Caveat Vendor

FTC Revises Its Guide To Dot Com Disclosures

March 14, 2013

M. Lily Woodland

On Tuesday, the Federal Trade Commission released revised guidance concerning “.com Disclosures” – principles that the FTC wants to see embodied in disclosures in digital advertising. These revisions come approximately thirteen years after FTC released its first guidance related to online disclosures, and the updated guidance covers issues many advertisers have confronted in recent years, including how to make appropriate disclosures when operating on social media platforms or when digital content appears on smartphones or tablets with small display screens.

Some things never change. As is true of disclosures in all other media, the FTC guidance reminds advertisers that their digital disclosures should be “clear and conspicuous.” That standard involves evaluating a number of factors, including:

• the placement of the disclosure and its proximity to the claim it qualifies;

• the prominence of the disclosure;

• whether the disclosure is unavoidable;

• whether there are elements that distract attention from the disclosure;

• whether the disclosure should be repeated;

• whether audio messages are presented in an adequate volume and cadence;

• whether visual disclosures appear for sufficient duration; and

• whether the disclosure is understandable to the intended audience.

As to how to apply those principles to new media, a couple of points to consider:

Scrolling. While scrolling may be required, it can be problematic. Consumers may not scroll down far enough or in the right direction. Advertisers should use textual and visual clues to indicate that more information is available and, if scrolling is necessary, the disclosure should be “unavoidable.” Consumers should not be able to proceed with a transaction without scrolling through the disclosure. Advertisers should also consider optimizing websites for mobile devices, which typically eliminates the need to zoom in or scroll left or right.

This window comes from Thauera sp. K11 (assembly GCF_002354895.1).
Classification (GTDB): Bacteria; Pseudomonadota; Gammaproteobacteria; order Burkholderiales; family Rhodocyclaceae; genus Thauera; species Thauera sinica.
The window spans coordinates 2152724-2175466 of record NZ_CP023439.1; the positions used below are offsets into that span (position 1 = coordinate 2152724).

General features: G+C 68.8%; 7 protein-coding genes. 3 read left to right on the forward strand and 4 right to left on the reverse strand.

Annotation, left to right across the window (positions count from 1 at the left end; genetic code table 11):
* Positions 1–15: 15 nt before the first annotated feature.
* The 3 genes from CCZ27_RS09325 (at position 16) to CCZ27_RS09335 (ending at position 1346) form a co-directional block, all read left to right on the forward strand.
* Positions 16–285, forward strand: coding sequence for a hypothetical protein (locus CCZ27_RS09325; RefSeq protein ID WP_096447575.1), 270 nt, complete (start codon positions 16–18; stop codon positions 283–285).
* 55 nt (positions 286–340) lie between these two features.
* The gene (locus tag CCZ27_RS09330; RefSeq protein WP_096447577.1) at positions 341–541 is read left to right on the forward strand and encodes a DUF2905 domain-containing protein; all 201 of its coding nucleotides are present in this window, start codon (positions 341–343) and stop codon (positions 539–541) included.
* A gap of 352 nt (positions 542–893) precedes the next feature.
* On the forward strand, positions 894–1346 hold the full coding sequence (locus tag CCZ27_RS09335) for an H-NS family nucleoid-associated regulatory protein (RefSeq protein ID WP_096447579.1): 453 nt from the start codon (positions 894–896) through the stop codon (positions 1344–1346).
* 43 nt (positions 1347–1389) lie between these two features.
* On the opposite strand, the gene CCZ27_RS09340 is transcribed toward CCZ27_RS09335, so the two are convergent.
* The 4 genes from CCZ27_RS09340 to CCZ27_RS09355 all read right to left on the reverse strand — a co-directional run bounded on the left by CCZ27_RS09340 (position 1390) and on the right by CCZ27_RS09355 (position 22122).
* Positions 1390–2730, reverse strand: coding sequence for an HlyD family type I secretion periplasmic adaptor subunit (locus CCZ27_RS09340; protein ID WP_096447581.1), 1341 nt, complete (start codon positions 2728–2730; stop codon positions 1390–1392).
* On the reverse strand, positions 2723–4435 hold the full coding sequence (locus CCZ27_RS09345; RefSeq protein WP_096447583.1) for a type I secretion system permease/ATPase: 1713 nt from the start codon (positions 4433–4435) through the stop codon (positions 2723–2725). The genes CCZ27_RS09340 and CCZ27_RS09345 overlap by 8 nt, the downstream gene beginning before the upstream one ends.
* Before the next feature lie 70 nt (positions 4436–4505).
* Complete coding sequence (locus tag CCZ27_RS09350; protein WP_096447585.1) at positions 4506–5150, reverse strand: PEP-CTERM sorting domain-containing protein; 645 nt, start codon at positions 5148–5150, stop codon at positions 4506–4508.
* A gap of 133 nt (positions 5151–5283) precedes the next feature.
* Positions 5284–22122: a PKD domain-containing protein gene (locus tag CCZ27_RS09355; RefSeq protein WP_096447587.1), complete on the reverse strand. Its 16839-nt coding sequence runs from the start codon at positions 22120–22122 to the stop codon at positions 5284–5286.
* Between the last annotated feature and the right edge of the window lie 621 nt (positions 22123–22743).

Hyperlinks. While disclosures that are an integral part of the claim or are inseparable from it should not be communicated through a hyperlink, in instances where the disclosure is too lengthy and not integral to the triggering claim, a hyperlink may be appropriate. Such hyperlink disclosures should be clearly labeled to indicate what information the disclosure conveys and should be prominently placed in close proximity to the claim itself. The style and formatting of the hyperlinks should remain consistent across the site. Advertisers are not required but should consider monitoring click-through rates to see if the hyperlink is effective.

Get High Tech. Monitor new ways to convey important information or to display disclosures, do not ignore technical limitations of certain browsers and devices, do not use blockable pop-up disclosures and keep in mind that most consumers do not read unblockable pop-ups.

Bricks & Mortar. If a product is advertised online, but available from a bricks and mortar store, all disclosures must be made in the online ad, before consumers go to another outlet. In-store disclosures are not enough.

Space Constraints. Tweets and banner ads present additional challenges. They’re typically only teasers, but that doesn’t mean they are exempt from the disclosure requirements. If possible, incorporate the disclosure into the ad itself. Otherwise, the disclosure can be clearly and conspicuously disclosed on the website to which the ad links, but advertisers should evaluate how important the information is to avoid deception and how effective a click-through disclosure will be. Disclosures should be in each and every ad. Short form disclosures may be sufficient, if they’re easily understood. For instance, “Ad:” or “Sponsor:” at the beginning of the tweet may be sufficient to indicate that message is an ad or sponsored endorsement. If at the end, leave space to make sure that the disclosure travels with the message if it shared or re-tweeted.

Account for Viewing on Different Devices. Unless you have a mobile-optimized website, design your website so that disclosures are clear and conspicuous regardless of whether it is viewed on a desktop, smartphone or tablet. Test your site on different browsers and devices.

Caveat Vendor is Paul Hastings' Consumer Issues blog. We welcome your feedback. Please contact our blog editor with any thoughts or suggestions.

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